Now he’s moving on to the Cherry Keep siege test. (If you’ve followed us a long time, you know we’ve covered this before.) Jacobs says the point of Cherry Keep was to create a slice of gameplay that could actually handle 500+ players in a giant battle, as was the Kickstarter promise. Now he’s showing never-before-published video of the May 2019 Cherry Keep stress test, with over 1000 bots and testers besieging the crap out of the player-built keep. It also includes destruction mechanics as the keep is slowly wrecked block by block by the trebuchet, and apparently they could even then get battles up to 3000 without much lossiness. You can also see individual characters, with armor, combat skills, and so forth. “Nobody else can do what we can do,” he says. Hopefully the hi-res video is available later, but here are some (bad) screenshots from the stream for now.

Here’s the destruction.

Now he’s just said that he’s going to run the Cherry Keep siege live and invited all backers (from all tiers) to join to play it. So the current stream is from right now as we type this. He says that the devs have smoothed out a lot of the glitchiness in the ensuing months, and they deliberately made this version of the keep wimpy so that it would be destroyed in a hurry for the demo. They have about 100 actual testers and about 700 bots right now. None of this has ever been shown to the public before. Again, our screenshot is crappy – if you’re not watching live, you can catch the higher-res video afterward.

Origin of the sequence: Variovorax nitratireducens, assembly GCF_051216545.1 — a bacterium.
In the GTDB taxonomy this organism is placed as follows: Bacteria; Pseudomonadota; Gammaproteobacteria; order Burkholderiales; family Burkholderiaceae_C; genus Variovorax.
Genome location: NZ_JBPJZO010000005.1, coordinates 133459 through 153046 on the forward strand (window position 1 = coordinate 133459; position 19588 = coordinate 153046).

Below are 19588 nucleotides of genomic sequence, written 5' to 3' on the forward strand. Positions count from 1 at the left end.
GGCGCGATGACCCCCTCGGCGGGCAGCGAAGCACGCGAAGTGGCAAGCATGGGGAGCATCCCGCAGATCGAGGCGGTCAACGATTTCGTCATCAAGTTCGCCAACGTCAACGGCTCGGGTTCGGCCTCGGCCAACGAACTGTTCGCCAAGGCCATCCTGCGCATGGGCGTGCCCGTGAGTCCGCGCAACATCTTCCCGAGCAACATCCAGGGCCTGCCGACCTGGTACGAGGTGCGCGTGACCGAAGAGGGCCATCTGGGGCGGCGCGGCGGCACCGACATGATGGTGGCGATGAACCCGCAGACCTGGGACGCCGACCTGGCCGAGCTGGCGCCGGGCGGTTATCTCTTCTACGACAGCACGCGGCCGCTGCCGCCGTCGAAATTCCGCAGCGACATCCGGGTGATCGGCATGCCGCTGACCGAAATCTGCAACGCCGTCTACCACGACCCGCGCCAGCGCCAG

Jacobs says he has been reluctant to show things to the public not because he was hiding something but because he wanted to be able to show something spectacular. He also reiterates that the Colossus reveal was “dumb” and that he wishes he had shown this first, but also that the team has been working on something else even bigger. The stream has gone down a couple of times from internet problems, and Jacobs notes that part of why he wanted to wait on showing everyone was that they have things still to iron out, but he thought showing everyone now even with minor issues was more important. He also says he hopes people understand that you can’t just go out and buy an engine that can do this, hence why they’ve poured so much money and work into it.

The test is still ongoing, but while that happens, Jacobs has moved on to the promised roadmap, Camelot-specific (it doesn’t include anything CUBE- or Colossus-specific). In this 90-day plan, they’re working on continuing visual upgrades, a new RvR battleground scenario, scripted events, character ability and art updates, warbands (if I recall right, those are a special type of big group that isn’t a guild), UI adjustments, new class stuff, more lore, and of course engine stuff. He does say people are wrong to downplay the importance of the engine, that it’s critical to everything the team does.

He reminds watchers that they haven’t added more stretch goals to eke more money out of anyone, and says everyone working on the game (and the investors) want the game out, and he gets that, and that if they didn’t care about getting out CU itself, they wouldn’t have spent all this time and money and effort working on it to get it as far as it is – nobody’s giving up on it now. He also apologizes again, saying he thought he’d be able to talk around the naysayers. “We have every intention of making Camelot Unchained the best RvR game that ever came out,” he says, calling it a “passion project” that he aims to finish.